Map of the Castellany of Billy (Allier), by Antoine de Laval, 1573 Ink and color on parchment, scale [1/245 000] Paris, Archives nationales, CP/N/III/Allier/6 When he produced this map, at the age of 23, Laval was the captain of the Château of Moulins and a Master of the administration of waterways and forests in the Bourbonnais region. In this capacity, he was under the command of Catherine de’ Medici, dowager queen of France, who controlled the Bourbonnais and often stayed in the Château of Moulins. He later followed in the steps of his father-in-law, Nicolas de Nicolay and became the royal geographer. His map delineates an administrative division, the castellany of Billy. The method of its production is described in its cartouche: “the entirety exactly described and measured on site.” (Photo credit: Cindy Karlan)
The exhibition that is the result of this collaboration brings together more than 100 of these long forgotten maps. Made between 1312 and 1619, in locations all over France, many are previously unpublished, and most are being exhibited for the first time.

The exhibition also explores the contribution of artistic traditions to cartography and how painters drew on the skills acquired during their training to make these maps, Serchuk said.

“Maps are not traditionally classified as works of art, but there is no doubt that there is considerable overlap in production methods and techniques, and the frequent role of painters as cartographers reveals how artists worked on a daily basis, between major commissions,” she said.

Indeed, many of these maps, or “figures,” as they were called at the time, were made by painters who were among the most renowned of their time (including Jean Cousin, Bernard Palissy, and Nicolas Dipre).

As such, they offer exceptional insight into the landscapes and scenery of everyday life at the turn of the Middle Ages and the Renaissance., Serchuk said.

Oddly enough, none of the maps in the exhibit were made to show the way from one place to another or to guide the traveler. Made at the request of prestigious sponsors (kings, princes, abbeys, cities), they were linked to practices of government.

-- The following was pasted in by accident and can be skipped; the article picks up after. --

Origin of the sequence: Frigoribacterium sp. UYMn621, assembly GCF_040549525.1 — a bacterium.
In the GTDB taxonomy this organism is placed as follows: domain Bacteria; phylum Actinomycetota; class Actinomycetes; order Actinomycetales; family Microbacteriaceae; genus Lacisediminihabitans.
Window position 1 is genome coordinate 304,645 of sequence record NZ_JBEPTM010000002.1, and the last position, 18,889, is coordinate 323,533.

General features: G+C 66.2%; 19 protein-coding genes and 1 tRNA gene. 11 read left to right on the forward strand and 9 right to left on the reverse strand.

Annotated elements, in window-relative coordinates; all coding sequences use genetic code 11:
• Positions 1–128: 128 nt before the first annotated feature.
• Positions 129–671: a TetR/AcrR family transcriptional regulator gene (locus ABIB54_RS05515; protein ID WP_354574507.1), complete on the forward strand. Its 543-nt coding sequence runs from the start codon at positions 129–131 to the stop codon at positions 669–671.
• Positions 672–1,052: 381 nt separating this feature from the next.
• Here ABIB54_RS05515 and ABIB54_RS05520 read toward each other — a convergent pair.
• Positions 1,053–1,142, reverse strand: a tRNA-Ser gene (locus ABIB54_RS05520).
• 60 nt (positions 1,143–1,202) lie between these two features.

The maps on display were produced by painters to delineate boundaries or legal rights, to resolve territorial disputes, to document public works, to support military operations, to describe historical events, to catalogue possessions, and to celebrate the identity of a place or territory.

Map of the area around the spring called Le Veau d’or (Hauts-de-Seine), with a plan of the Abbey of Longchamp (Paris), by Georges Lallemand (or Lallemant), 1619 Ink and color wash on parchment Paris, Archives nationales, N/III/Seine-et-Oise/479/1 On this legal map, the Seine appears in its valley, bordered by the villages of Suresnes (above) and Saint-Cloud (below). Almost hidden in the center, the spring is drawn in the form of a small structure covered with annotations in brown ink. The figure provides precious evidence of the plan of the abbey here depicted at the lower right, which was destroyed during the Revolution; the windmill is the only element of the convent that survives today in Longchamp. (Photo credit: Cindy Karlan)

At a time when cartography intersected with art, empirical observation took precedence over measurement in mapmaking, Serchuk said.

The painters drew on their expertise in drawing, composition, and perspective to create spectacular visual documents in a wide variety of media and formats, Serchuk said.

“Richly colored and abundantly detailed, these compelling images offer rich and unexpected insights into artistic and cartographic practice, and into the factors that shaped urban and rural landscapes during the Middle Ages and the Renaissance,” she said.

For more on the exhibit, visit:  http://www.archives-nationales.culture.gouv.fr/quand-les-artistes-dessinaient-les-cartes